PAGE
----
SIGN LANGUAGE AT SCHOOL STOPPED DISCRIMINATION AND GIVES NEW HOPE
It is Monday morning, and Channy, a 7-year-old girl, wears her school uniform and a bright smile as she walks to Kab Kralanh Primary School with her friends and classmates. However, Channy was not always so happy to attend school.
Channy is a friendly girl, but previously she had no friends to play with or talk to at school. Even her teachers and parents thought it was too difficult to communicate with her. Channy struggled with adversity because she is deaf and neither she nor her parents, teachers and classmates knew any Cambodian Sign Language (CSL).
Mrs. Thida, Channy’s 25-year-old mother, described the level of communication they had together at home. “I had difficulty communicating with Channy in our daily life. When we have lunch, I would like to ask her to bring me a spoon. A simple thing, but it still not easy to tell her. She might bring me a dish, or something else. I wanted to tell her ‘this is a spoon’ but I could not.”
Channy also faced a considerable amount of discrimination in her community. “The other kids did not like my daughter because of her deafness. Sometimes they called her a ‘stupid’ girl, and no one would play with her. She was isolated and I felt sad,” lamented Mrs. Thida.
With this level of interpersonal communication, Channy was unable to express herself, play and interact, and her participation in her school, family, and community was constrained. Unsurprisingly, Channy disliked going to school, and she would often stay home instead of going to class.
Mrs. Chan Chenda, a CSL Learning Facilitator at Channy’s school, explained, “[P]reviously Channy did not have friends and was isolated at school. Sometimes when her mother brought her to school Channy would cry until she was allowed to go back home.”
Things started to change quickly when in January of 2019, Channy started attending a weekly, one-hour Cambodian Sign Language (CSL) class at her school as part of Save the Children’s CSL project. With funding from the Australian Department of Foreign Affairs and Trade’s (DFAT) Innovation Xchange and in collaboration with Krousar Thmey, a local Cambodian organisation specialising in education for deaf and blind children, Save the Children has developed materials and training schedules to help support deaf children and those with hearing loss, their peers teachers and family at 10 target schools in rural Pursat Province in western Cambodia. At Channy’s school, in addition to the CSL classes, the project provides direct capacity building training to two in-school CSL Learning Facilitators and the School Principal.
Channy immediately enjoyed the CSL class and really liked learning basic signs and using her hands to communicate with her classmates and teachers. She was able to quickly put the lessons into practice, and her communication with others started to improve from the first day.
Mrs. Eam Sophy, Channy’s School Principal, described how the project activities have benefitted the school, teachers and the community in general. “After the project started working with my school, [we received] training about children with disabilities and sign language… I think this program is extremely good for supporting the whole community and the school system. My teachers and I have more knowledge and technical support to work with children with hearing impairments and other kinds of disabilities… I am committed to continue teaching CSL at my school. I believe children with disabilities like Channy will get benefits from [the teaching at] my school and can attend classes.”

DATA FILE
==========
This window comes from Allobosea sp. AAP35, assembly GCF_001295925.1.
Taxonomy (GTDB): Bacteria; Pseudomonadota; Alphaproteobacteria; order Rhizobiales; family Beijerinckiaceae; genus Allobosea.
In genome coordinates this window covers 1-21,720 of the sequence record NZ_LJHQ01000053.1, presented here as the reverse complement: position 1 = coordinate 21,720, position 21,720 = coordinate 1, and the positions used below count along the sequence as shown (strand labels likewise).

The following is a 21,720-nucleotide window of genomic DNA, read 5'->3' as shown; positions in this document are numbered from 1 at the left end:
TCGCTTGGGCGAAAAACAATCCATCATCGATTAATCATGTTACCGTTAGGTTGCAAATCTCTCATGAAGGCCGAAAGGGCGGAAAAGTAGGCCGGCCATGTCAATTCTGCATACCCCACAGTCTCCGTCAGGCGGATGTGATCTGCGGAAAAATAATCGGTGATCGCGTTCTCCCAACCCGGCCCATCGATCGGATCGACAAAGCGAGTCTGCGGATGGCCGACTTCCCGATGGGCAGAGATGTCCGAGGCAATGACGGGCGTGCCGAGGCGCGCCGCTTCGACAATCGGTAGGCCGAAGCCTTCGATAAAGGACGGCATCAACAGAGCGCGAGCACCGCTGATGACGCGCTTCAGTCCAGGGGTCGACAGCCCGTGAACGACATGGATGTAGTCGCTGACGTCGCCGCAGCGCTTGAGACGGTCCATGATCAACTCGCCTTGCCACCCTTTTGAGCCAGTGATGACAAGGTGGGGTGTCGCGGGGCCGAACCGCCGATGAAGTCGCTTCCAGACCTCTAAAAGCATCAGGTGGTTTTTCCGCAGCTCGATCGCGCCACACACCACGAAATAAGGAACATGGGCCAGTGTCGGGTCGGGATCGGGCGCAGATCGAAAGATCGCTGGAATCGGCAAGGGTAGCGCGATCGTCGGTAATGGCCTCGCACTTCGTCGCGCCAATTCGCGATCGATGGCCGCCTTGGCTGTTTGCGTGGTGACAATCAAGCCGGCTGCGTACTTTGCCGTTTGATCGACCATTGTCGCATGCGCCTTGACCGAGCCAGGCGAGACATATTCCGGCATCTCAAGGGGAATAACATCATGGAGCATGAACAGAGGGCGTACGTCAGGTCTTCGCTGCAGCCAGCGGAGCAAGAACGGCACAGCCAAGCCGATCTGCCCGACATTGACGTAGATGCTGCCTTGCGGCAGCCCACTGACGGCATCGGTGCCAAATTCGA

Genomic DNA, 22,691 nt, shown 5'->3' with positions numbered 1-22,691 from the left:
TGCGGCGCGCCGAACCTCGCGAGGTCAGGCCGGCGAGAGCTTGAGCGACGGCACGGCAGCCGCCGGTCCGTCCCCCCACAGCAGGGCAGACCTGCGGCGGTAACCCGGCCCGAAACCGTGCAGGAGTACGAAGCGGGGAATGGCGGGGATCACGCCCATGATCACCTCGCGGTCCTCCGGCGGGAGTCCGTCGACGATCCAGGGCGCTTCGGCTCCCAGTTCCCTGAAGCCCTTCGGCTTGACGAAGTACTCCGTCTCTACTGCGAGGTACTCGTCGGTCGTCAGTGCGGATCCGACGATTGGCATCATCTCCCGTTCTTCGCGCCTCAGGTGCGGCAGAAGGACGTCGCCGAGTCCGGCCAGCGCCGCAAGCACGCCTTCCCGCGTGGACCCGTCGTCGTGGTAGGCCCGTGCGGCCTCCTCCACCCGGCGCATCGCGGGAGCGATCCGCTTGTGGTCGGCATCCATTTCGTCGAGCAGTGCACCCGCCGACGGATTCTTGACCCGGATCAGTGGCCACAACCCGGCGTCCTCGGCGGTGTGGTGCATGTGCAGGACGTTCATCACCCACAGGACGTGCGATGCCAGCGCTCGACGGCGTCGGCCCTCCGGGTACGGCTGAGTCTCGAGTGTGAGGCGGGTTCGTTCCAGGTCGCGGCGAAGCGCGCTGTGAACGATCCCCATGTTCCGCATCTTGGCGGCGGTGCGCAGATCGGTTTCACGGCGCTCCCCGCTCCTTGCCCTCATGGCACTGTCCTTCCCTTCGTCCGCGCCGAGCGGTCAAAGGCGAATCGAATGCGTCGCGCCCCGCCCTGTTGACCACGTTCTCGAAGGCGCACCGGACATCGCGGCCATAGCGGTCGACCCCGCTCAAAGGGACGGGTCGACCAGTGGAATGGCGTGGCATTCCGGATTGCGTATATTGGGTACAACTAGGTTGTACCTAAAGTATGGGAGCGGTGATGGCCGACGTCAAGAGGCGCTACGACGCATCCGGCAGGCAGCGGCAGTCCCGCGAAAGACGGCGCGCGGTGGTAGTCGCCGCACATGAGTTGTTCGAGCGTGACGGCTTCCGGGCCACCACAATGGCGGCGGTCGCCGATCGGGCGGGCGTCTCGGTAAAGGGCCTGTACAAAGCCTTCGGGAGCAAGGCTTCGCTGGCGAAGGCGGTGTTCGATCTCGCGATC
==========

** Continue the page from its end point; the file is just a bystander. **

After less than a year of CSL classes and much more confidence, Channy has gained a few close friends at school, and she can better express herself and interact with other students. Importantly, she can understand more basic words during school by asking her teacher to use the sign names.
One of Channy’s young classmates, Kimheang, told Save the Children staff about her happiness to have Channy as her new friend. “I like Channy and I wanted to play with her but I could not communicate with her before. After we learned sign language together, we use signs to communicate together. Now I am close friends with Channy. I live close to Channy’s house so we go to school together every day now. I am very happy to be friends with Channy.”
In addition to the support Channy receives at school, the project also provides individualized support to Channy and her family during monthly visits to their home. Mrs. Thida, Channy’s mother, explained the positive changes that she has seen as a result of the sign language project, “I started learning sign language with the teacher at my home. The teacher and I communicate and learn with Channy in sign language. Everyone [in the community] started to know that we could communicate with Channy through sign [language]. Some of the kids [became] interested and came to learn signs with her at home. She started interacting with the other kids and people in my community… Her friends came to the house to call her to walk to school together. Channy likes to go to school with her friends. Now I have no need to bring her to school, or worry that she will cry at school. I believe she can learn at school now. I hope she will got a job in the future and be independent.”
Channy certainly appears to be happier than before, and is on the right track to live a more independent and positive life in the future. Using her newly acquired CSL skills, Channy told us, “I love my school, friends and teacher. They are good and [can] sign with me. I like playing puzzles with my friends."